Yellowstone: Kevin Costner Returns to TV In a Sweeping 'Wild West Meets Big Business' Series
PARAMOUNT NETWORK, Premieres June 20, 9/8c
By Lori Acken
Kevin Costner is dancing with TV audiences once again.
In his first television project since his Emmy-winning role in History’s record-breaking Hatfields & McCoys, the 63-year-old actor — who ascended from movie-star heartthrob to bona fide power player when he helmed and starred in 1990’s Oscar-winning Dances With Wolves — returns to his favored frontier sensibility for Paramount Network’s Yellowstone.
In the sweeping drama series, which premieres Wednesday, Costner plays widower John Dutton, proprietor of the Yellowstone Dutton Ranch, his family’s massive Montana sprawl of big business, modern technology and Wild West skill sets. Invulnerable to outside forces for generations, the estate’s prime location in the shadow of Yellowstone National Park now renders it a target for land developers, oil and logging corporations, the neighboring Indian reservation, and locals who feel that the Duttons’ interests have usurped their own progress.
“There’s people that fight for ‘God and country,’ and there’s people that fight for the land that they actually live on,” says Costner of Dutton’s world, where a vicious brand of frontier justice still reigns. “If you’ve ever fought for the land and the people on it — where you sleep, where you feed yourself — you feel the difference. I’m not saying one’s better than the other, but this guy’s fighting for his way of life and his property against a lot of forces. Tricky ones. And he’s got one foot in one century and the other foot in another.” Plus, a crop of grown kids with little interest in taking their father’s place.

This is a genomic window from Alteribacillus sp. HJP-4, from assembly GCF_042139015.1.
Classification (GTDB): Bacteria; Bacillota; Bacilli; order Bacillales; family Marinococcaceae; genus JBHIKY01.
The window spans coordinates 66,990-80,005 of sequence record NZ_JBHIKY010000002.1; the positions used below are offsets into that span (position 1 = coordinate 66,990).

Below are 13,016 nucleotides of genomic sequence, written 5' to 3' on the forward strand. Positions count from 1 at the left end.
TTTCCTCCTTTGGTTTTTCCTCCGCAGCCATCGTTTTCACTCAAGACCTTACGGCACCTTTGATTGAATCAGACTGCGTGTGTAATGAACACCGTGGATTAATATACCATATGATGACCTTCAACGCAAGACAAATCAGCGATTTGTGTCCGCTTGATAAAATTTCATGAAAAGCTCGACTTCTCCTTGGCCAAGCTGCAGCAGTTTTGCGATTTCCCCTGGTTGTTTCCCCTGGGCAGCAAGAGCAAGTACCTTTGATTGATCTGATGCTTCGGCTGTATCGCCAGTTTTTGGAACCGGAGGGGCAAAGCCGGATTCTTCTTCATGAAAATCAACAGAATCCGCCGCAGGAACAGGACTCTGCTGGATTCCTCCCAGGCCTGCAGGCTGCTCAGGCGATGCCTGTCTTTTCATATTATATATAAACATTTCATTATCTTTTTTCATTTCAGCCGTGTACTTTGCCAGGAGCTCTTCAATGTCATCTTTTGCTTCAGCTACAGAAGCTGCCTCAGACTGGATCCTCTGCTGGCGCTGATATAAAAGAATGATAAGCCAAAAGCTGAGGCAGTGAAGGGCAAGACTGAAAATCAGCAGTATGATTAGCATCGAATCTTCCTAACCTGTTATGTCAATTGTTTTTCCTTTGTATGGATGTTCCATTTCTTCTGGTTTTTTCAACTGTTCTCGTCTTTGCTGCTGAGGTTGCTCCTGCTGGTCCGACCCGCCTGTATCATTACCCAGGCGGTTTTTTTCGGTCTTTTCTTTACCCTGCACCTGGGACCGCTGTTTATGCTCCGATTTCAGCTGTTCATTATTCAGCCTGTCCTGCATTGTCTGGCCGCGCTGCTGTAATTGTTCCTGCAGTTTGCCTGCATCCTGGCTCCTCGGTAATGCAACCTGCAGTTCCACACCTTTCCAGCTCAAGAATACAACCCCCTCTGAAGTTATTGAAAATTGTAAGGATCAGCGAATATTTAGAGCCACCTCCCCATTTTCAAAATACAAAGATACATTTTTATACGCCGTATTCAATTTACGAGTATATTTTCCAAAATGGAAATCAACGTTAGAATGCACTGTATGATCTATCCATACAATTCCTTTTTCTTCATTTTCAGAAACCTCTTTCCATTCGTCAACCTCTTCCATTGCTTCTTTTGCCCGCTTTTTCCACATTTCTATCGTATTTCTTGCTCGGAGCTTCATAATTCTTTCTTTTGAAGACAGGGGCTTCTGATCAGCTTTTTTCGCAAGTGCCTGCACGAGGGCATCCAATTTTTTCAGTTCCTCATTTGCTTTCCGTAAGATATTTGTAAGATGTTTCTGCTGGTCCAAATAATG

“One son [Dave Annable’s Lee Dutton] is very content to just be a wrangler,” Costner explains. “Another son [Wes Bentley’s Jamie] has political aspirations and, while John understands the nature of politics and its place in these things, he despises that. Another son [Luke Grimes’ Kayce] had issues of violence, bad choices made in his teens and went off to war. And John’s daughter [Kelly Reilly’s Beth] lost what a mother can be to a daughter. … John Dutton is, in a sense, the most capable guy from the beginning of the Dutton generations, and yet, he’s the most poised to lose it all because of modernday issues that can attack him and a dysfunctional family that’s made him vulnerable.”
The series is the creation of acclaimed filmmaker Taylor Sheridan, who grew up on Texas ranches and filmed on Montana’s Chief Joseph Ranch — which put the actors in close proximity with the natural perils they were committing to film. But it also imbued them with the spirit of a landscape most of us know only from photographs and the movies. Which means we don’t really know it at all.
“It represents a way of life,” says Costner, who eschews Hollywood for a bucolic Aspen homestead,. “[Taylor] has a grasp of that. … You dance with the prettiest girl. You go to the best script. And the best script was Yellowstone.”
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